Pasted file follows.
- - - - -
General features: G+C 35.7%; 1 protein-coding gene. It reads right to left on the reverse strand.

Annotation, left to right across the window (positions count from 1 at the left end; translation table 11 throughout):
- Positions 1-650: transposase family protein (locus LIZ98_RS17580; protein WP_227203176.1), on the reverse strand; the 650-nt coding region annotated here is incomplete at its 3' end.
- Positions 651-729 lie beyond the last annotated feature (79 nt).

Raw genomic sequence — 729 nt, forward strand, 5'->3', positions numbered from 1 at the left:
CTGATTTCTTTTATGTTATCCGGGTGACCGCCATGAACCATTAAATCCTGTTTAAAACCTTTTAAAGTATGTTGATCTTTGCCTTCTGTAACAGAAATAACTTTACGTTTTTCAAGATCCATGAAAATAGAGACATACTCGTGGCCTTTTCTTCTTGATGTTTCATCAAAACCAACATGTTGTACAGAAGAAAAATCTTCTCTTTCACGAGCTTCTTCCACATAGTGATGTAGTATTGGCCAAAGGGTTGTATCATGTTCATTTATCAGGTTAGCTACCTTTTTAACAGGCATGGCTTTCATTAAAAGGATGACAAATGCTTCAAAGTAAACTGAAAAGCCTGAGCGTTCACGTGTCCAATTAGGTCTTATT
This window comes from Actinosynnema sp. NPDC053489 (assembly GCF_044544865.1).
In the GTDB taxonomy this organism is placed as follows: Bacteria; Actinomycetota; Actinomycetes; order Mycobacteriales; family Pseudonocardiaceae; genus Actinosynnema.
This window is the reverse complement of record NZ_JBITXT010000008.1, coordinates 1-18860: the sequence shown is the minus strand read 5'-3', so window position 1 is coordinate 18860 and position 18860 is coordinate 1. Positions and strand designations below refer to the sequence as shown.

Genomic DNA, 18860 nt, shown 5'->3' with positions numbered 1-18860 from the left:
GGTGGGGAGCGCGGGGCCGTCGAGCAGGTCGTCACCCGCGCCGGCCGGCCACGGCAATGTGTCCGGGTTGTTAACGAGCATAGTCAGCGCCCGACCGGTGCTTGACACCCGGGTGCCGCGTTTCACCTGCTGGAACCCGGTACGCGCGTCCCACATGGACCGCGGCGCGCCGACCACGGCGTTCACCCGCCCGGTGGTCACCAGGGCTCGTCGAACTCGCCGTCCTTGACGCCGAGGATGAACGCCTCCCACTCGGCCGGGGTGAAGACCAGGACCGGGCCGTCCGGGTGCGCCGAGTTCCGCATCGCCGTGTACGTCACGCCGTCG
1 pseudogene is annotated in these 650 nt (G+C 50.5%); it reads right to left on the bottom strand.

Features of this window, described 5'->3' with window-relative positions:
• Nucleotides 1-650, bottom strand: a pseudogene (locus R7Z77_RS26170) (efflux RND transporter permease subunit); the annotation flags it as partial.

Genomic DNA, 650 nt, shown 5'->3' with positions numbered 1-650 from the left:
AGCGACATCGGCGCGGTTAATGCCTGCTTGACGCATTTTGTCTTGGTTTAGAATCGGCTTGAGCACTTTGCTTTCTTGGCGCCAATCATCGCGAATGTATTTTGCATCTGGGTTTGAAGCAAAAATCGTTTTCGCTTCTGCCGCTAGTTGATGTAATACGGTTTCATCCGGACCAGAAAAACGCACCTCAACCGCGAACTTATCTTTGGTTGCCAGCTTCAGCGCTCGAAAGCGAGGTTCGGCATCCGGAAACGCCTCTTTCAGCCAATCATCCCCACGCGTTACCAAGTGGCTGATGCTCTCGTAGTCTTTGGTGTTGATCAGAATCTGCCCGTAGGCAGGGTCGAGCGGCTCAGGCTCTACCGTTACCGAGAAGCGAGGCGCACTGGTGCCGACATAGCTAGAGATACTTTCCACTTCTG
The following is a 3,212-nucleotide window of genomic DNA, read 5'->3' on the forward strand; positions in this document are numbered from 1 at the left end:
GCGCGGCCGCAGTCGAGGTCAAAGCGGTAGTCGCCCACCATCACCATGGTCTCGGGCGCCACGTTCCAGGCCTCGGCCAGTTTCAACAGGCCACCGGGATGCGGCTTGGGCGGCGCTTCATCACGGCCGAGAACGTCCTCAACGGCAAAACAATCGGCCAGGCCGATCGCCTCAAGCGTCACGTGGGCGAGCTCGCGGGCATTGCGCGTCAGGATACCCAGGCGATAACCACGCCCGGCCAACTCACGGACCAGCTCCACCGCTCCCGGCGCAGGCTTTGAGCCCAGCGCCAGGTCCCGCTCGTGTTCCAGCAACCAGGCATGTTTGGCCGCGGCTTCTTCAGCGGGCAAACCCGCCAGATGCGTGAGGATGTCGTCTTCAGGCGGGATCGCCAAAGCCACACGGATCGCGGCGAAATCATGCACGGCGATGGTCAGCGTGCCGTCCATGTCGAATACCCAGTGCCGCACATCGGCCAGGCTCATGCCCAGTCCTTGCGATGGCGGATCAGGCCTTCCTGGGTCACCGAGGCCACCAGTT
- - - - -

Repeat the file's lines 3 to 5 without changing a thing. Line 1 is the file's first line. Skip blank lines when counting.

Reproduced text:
- Positions 1-650: transposase family protein (locus LIZ98_RS17580; protein WP_227203176.1), on the reverse strand; the 650-nt coding region annotated here is incomplete at its 3' end.
- Positions 651-729 lie beyond the last annotated feature (79 nt).

Raw genomic sequence — 729 nt, forward strand, 5'->3', positions numbered from 1 at the left: